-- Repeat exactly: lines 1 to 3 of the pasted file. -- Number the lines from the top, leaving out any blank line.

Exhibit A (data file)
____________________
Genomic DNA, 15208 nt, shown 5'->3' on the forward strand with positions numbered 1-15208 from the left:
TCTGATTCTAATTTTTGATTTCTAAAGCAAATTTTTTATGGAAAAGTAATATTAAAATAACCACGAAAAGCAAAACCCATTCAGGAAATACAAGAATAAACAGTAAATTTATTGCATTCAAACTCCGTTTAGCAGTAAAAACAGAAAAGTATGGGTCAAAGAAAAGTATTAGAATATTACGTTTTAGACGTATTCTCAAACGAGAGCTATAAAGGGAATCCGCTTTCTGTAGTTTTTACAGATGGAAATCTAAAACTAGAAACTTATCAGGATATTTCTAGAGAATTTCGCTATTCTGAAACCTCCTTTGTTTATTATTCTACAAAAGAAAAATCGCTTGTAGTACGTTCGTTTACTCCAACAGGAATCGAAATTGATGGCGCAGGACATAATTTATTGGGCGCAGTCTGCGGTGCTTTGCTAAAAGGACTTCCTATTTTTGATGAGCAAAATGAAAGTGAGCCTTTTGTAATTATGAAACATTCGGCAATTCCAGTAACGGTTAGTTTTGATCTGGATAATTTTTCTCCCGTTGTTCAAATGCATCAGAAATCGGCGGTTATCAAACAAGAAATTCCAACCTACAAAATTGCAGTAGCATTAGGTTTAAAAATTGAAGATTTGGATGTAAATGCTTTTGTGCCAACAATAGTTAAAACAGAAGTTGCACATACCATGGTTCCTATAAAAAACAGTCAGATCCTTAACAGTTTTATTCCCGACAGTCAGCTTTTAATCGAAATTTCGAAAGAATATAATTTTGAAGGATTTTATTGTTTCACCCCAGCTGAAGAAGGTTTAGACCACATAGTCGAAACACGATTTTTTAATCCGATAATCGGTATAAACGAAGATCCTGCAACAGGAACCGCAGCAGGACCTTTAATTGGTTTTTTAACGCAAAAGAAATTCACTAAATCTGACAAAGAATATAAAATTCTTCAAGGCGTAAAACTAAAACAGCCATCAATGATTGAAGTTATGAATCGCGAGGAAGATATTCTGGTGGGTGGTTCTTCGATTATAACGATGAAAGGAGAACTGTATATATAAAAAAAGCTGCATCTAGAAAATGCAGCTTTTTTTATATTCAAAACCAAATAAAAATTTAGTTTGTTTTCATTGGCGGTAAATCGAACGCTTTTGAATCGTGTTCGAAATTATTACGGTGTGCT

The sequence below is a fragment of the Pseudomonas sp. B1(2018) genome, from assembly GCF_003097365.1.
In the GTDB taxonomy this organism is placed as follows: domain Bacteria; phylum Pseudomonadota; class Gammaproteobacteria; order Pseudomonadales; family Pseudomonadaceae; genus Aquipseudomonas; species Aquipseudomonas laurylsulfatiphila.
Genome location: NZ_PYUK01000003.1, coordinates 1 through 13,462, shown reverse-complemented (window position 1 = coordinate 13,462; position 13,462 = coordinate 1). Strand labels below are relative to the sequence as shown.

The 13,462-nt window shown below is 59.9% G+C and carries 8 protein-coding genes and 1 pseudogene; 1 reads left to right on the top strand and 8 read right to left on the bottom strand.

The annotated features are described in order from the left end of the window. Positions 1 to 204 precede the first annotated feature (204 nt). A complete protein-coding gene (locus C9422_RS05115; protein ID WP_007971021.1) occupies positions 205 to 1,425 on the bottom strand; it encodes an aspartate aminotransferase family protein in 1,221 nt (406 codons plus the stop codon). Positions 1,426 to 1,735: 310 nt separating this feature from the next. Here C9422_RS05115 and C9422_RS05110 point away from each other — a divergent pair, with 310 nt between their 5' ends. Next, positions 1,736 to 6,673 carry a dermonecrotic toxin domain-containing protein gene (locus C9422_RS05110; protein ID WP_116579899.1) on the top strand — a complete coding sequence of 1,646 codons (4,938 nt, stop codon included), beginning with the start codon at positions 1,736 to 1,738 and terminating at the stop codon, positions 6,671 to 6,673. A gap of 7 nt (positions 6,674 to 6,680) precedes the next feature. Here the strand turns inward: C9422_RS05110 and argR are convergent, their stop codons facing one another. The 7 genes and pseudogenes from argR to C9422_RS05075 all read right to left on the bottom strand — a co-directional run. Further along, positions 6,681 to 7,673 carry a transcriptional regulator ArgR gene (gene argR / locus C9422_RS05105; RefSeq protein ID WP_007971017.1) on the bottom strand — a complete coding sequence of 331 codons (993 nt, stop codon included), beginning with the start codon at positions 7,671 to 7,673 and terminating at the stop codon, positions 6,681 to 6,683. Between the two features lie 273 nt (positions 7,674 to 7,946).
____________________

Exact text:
Genomic DNA, 15208 nt, shown 5'->3' on the forward strand with positions numbered 1-15208 from the left:
TCTGATTCTAATTTTTGATTTCTAAAGCAAATTTTTTATGGAAAAGTAATATTAAAATAACCACGAAAAGCAAAACCCATTCAGGAAATACAAGAATAAACAGTAAATTTATTGCATTCAAACTCCGTTTAGCAGTAAAAACAGAAAAGTATGGGTCAAAGAAAAGTATTAGAATATTACGTTTTAGACGTATTCTCAAACGAGAGCTATAAAGGGAATCCGCTTTCTGTAGTTTTTACAGATGGAAATCTAAAACTAGAAACTTATCAGGATATTTCTAGAGAATTTCGCTATTCTGAAACCTCCTTTGTTTATTATTCTACAAAAGAAAAATCGCTTGTAGTACGTTCGTTTACTCCAACAGGAATCGAAATTGATGGCGCAGGACATAATTTATTGGGCGCAGTCTGCGGTGCTTTGCTAAAAGGACTTCCTATTTTTGATGAGCAAAATGAAAGTGAGCCTTTTGTAATTATGAAACATTCGGCAATTCCAGTAACGGTTAGTTTTGATCTGGATAATTTTTCTCCCGTTGTTCAAATGCATCAGAAATCGGCGGTTATCAAACAAGAAATTCCAACCTACAAAATTGCAGTAGCATTAGGTTTAAAAATTGAAGATTTGGATGTAAATGCTTTTGTGCCAACAATAGTTAAAACAGAAGTTGCACATACCATGGTTCCTATAAAAAACAGTCAGATCCTTAACAGTTTTATTCCCGACAGTCAGCTTTTAATCGAAATTTCGAAAGAATATAATTTTGAAGGATTTTATTGTTTCACCCCAGCTGAAGAAGGTTTAGACCACATAGTCGAAACACGATTTTTTAATCCGATAATCGGTATAAACGAAGATCCTGCAACAGGAACCGCAGCAGGACCTTTAATTGGTTTTTTAACGCAAAAGAAATTCACTAAATCTGACAAAGAATATAAAATTCTTCAAGGCGTAAAACTAAAACAGCCATCAATGATTGAAGTTATGAATCGCGAGGAAGATATTCTGGTGGGTGGTTCTTCGATTATAACGATGAAAGGAGAACTGTATATATAAAAAAAGCTGCATCTAGAAAATGCAGCTTTTTTTATATTCAAAACCAAATAAAAATTTAGTTTGTTTTCATTGGCGGTAAATCGAACGCTTTTGAATCGTGTTCGAAATTATTACGGTGTGCT

The sequence below is a fragment of the Pseudomonas sp. B1(2018) genome, from assembly GCF_003097365.1.